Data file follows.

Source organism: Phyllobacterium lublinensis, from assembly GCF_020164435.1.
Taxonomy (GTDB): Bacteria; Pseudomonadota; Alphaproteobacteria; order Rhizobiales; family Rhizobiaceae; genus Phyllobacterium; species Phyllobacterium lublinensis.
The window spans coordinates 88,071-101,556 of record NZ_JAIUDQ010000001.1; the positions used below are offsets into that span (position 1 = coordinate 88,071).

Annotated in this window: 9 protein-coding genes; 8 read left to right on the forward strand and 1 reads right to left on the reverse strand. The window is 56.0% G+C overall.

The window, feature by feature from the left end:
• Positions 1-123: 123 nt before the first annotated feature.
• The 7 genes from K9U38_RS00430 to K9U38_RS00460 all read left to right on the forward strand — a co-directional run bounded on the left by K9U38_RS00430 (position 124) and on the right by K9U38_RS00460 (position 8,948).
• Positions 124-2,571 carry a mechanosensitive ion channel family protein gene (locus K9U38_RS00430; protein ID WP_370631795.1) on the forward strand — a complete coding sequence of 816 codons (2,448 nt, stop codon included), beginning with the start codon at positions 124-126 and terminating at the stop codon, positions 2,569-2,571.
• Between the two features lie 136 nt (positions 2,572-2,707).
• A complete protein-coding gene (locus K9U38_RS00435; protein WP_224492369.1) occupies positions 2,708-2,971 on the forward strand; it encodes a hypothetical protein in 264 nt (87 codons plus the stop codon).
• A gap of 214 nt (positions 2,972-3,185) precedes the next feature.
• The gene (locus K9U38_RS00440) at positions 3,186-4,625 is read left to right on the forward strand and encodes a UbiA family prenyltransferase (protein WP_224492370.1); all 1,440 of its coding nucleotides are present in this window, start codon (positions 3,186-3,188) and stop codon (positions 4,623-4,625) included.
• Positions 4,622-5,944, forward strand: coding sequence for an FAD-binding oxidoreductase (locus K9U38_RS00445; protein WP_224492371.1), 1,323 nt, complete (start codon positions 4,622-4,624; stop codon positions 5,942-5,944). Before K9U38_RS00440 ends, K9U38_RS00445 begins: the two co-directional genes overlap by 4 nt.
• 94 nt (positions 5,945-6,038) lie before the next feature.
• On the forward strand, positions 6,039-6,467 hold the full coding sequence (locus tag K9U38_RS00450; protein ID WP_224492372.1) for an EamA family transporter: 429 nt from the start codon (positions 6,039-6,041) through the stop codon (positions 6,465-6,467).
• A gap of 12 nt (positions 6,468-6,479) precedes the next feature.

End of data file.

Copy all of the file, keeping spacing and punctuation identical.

Source organism: Phyllobacterium lublinensis, from assembly GCF_020164435.1.
Taxonomy (GTDB): Bacteria; Pseudomonadota; Alphaproteobacteria; order Rhizobiales; family Rhizobiaceae; genus Phyllobacterium; species Phyllobacterium lublinensis.
The window spans coordinates 88,071-101,556 of record NZ_JAIUDQ010000001.1; the positions used below are offsets into that span (position 1 = coordinate 88,071).

Annotated in this window: 9 protein-coding genes; 8 read left to right on the forward strand and 1 reads right to left on the reverse strand. The window is 56.0% G+C overall.

The window, feature by feature from the left end:
• Positions 1-123: 123 nt before the first annotated feature.
• The 7 genes from K9U38_RS00430 to K9U38_RS00460 all read left to right on the forward strand — a co-directional run bounded on the left by K9U38_RS00430 (position 124) and on the right by K9U38_RS00460 (position 8,948).
• Positions 124-2,571 carry a mechanosensitive ion channel family protein gene (locus K9U38_RS00430; protein ID WP_370631795.1) on the forward strand — a complete coding sequence of 816 codons (2,448 nt, stop codon included), beginning with the start codon at positions 124-126 and terminating at the stop codon, positions 2,569-2,571.
• Between the two features lie 136 nt (positions 2,572-2,707).
• A complete protein-coding gene (locus K9U38_RS00435; protein WP_224492369.1) occupies positions 2,708-2,971 on the forward strand; it encodes a hypothetical protein in 264 nt (87 codons plus the stop codon).
• A gap of 214 nt (positions 2,972-3,185) precedes the next feature.
• The gene (locus K9U38_RS00440) at positions 3,186-4,625 is read left to right on the forward strand and encodes a UbiA family prenyltransferase (protein WP_224492370.1); all 1,440 of its coding nucleotides are present in this window, start codon (positions 3,186-3,188) and stop codon (positions 4,623-4,625) included.
• Positions 4,622-5,944, forward strand: coding sequence for an FAD-binding oxidoreductase (locus K9U38_RS00445; protein WP_224492371.1), 1,323 nt, complete (start codon positions 4,622-4,624; stop codon positions 5,942-5,944). Before K9U38_RS00440 ends, K9U38_RS00445 begins: the two co-directional genes overlap by 4 nt.
• 94 nt (positions 5,945-6,038) lie before the next feature.
• On the forward strand, positions 6,039-6,467 hold the full coding sequence (locus tag K9U38_RS00450; protein ID WP_224492372.1) for an EamA family transporter: 429 nt from the start codon (positions 6,039-6,041) through the stop codon (positions 6,465-6,467).
• A gap of 12 nt (positions 6,468-6,479) precedes the next feature.